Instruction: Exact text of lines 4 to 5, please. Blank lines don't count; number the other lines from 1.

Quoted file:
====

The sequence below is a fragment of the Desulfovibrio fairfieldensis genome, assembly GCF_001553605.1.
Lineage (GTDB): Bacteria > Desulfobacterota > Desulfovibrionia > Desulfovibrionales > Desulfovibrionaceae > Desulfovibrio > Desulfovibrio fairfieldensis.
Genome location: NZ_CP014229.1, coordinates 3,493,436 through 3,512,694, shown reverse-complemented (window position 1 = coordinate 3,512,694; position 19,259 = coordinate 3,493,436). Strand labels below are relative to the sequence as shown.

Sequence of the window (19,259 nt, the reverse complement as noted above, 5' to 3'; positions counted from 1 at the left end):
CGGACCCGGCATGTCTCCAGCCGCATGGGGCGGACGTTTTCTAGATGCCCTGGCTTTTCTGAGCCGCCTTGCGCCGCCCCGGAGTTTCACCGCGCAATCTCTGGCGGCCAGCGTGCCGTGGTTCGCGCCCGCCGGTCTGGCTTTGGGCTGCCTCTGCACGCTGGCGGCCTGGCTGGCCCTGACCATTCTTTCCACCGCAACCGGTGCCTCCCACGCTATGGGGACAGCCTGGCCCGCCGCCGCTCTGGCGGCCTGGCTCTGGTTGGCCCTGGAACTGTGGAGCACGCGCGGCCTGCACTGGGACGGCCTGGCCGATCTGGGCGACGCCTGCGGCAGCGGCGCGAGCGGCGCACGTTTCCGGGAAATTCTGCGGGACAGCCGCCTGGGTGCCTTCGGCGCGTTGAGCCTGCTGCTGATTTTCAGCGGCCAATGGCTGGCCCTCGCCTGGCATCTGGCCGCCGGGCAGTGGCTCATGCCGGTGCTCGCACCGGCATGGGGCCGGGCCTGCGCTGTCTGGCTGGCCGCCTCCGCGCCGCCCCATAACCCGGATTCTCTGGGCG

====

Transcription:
Sequence of the window (19,259 nt, the reverse complement as noted above, 5' to 3'; positions counted from 1 at the left end):
CGGACCCGGCATGTCTCCAGCCGCATGGGGCGGACGTTTTCTAGATGCCCTGGCTTTTCTGAGCCGCCTTGCGCCGCCCCGGAGTTTCACCGCGCAATCTCTGGCGGCCAGCGTGCCGTGGTTCGCGCCCGCCGGTCTGGCTTTGGGCTGCCTCTGCACGCTGGCGGCCTGGCTGGCCCTGACCATTCTTTCCACCGCAACCGGTGCCTCCCACGCTATGGGGACAGCCTGGCCCGCCGCCGCTCTGGCGGCCTGGCTCTGGTTGGCCCTGGAACTGTGGAGCACGCGCGGCCTGCACTGGGACGGCCTGGCCGATCTGGGCGACGCCTGCGGCAGCGGCGCGAGCGGCGCACGTTTCCGGGAAATTCTGCGGGACAGCCGCCTGGGTGCCTTCGGCGCGTTGAGCCTGCTGCTGATTTTCAGCGGCCAATGGCTGGCCCTCGCCTGGCATCTGGCCGCCGGGCAGTGGCTCATGCCGGTGCTCGCACCGGCATGGGGCCGGGCCTGCGCTGTCTGGCTGGCCGCCTCCGCGCCGCCCCATAACCCGGATTCTCTGGGCG